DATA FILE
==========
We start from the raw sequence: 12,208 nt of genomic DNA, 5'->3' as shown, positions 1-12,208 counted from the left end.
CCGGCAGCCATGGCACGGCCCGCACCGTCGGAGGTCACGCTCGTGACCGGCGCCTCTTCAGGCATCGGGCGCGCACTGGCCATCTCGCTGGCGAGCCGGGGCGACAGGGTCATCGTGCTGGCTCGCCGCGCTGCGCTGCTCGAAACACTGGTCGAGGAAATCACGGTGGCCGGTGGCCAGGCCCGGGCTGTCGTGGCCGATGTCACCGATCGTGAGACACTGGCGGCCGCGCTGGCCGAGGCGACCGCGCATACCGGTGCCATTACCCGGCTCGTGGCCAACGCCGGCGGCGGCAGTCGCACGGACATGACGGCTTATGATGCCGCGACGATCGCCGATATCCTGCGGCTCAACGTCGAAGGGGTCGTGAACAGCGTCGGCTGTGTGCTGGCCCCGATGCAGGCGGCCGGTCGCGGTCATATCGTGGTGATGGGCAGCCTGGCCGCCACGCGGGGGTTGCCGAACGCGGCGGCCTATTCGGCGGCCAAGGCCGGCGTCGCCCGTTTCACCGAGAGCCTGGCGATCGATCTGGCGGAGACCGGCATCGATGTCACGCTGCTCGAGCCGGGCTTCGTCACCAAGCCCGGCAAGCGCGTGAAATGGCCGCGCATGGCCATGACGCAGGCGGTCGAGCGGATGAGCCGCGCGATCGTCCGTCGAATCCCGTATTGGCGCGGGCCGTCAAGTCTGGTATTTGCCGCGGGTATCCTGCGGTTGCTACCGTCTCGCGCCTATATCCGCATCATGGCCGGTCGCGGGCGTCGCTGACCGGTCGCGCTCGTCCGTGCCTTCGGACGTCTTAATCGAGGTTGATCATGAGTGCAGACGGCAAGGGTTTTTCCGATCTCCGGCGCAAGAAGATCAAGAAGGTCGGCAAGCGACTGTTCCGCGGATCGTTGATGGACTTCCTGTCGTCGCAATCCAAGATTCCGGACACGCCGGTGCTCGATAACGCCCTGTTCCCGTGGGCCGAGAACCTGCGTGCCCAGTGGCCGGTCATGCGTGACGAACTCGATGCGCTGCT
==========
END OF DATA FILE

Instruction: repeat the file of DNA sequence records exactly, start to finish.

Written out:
We start from the raw sequence: 12,208 nt of genomic DNA, 5'->3' as shown, positions 1-12,208 counted from the left end.
CCGGCAGCCATGGCACGGCCCGCACCGTCGGAGGTCACGCTCGTGACCGGCGCCTCTTCAGGCATCGGGCGCGCACTGGCCATCTCGCTGGCGAGCCGGGGCGACAGGGTCATCGTGCTGGCTCGCCGCGCTGCGCTGCTCGAAACACTGGTCGAGGAAATCACGGTGGCCGGTGGCCAGGCCCGGGCTGTCGTGGCCGATGTCACCGATCGTGAGACACTGGCGGCCGCGCTGGCCGAGGCGACCGCGCATACCGGTGCCATTACCCGGCTCGTGGCCAACGCCGGCGGCGGCAGTCGCACGGACATGACGGCTTATGATGCCGCGACGATCGCCGATATCCTGCGGCTCAACGTCGAAGGGGTCGTGAACAGCGTCGGCTGTGTGCTGGCCCCGATGCAGGCGGCCGGTCGCGGTCATATCGTGGTGATGGGCAGCCTGGCCGCCACGCGGGGGTTGCCGAACGCGGCGGCCTATTCGGCGGCCAAGGCCGGCGTCGCCCGTTTCACCGAGAGCCTGGCGATCGATCTGGCGGAGACCGGCATCGATGTCACGCTGCTCGAGCCGGGCTTCGTCACCAAGCCCGGCAAGCGCGTGAAATGGCCGCGCATGGCCATGACGCAGGCGGTCGAGCGGATGAGCCGCGCGATCGTCCGTCGAATCCCGTATTGGCGCGGGCCGTCAAGTCTGGTATTTGCCGCGGGTATCCTGCGGTTGCTACCGTCTCGCGCCTATATCCGCATCATGGCCGGTCGCGGGCGTCGCTGACCGGTCGCGCTCGTCCGTGCCTTCGGACGTCTTAATCGAGGTTGATCATGAGTGCAGACGGCAAGGGTTTTTCCGATCTCCGGCGCAAGAAGATCAAGAAGGTCGGCAAGCGACTGTTCCGCGGATCGTTGATGGACTTCCTGTCGTCGCAATCCAAGATTCCGGACACGCCGGTGCTCGATAACGCCCTGTTCCCGTGGGCCGAGAACCTGCGTGCCCAGTGGCCGGTCATGCGTGACGAACTCGATGCGCTGCT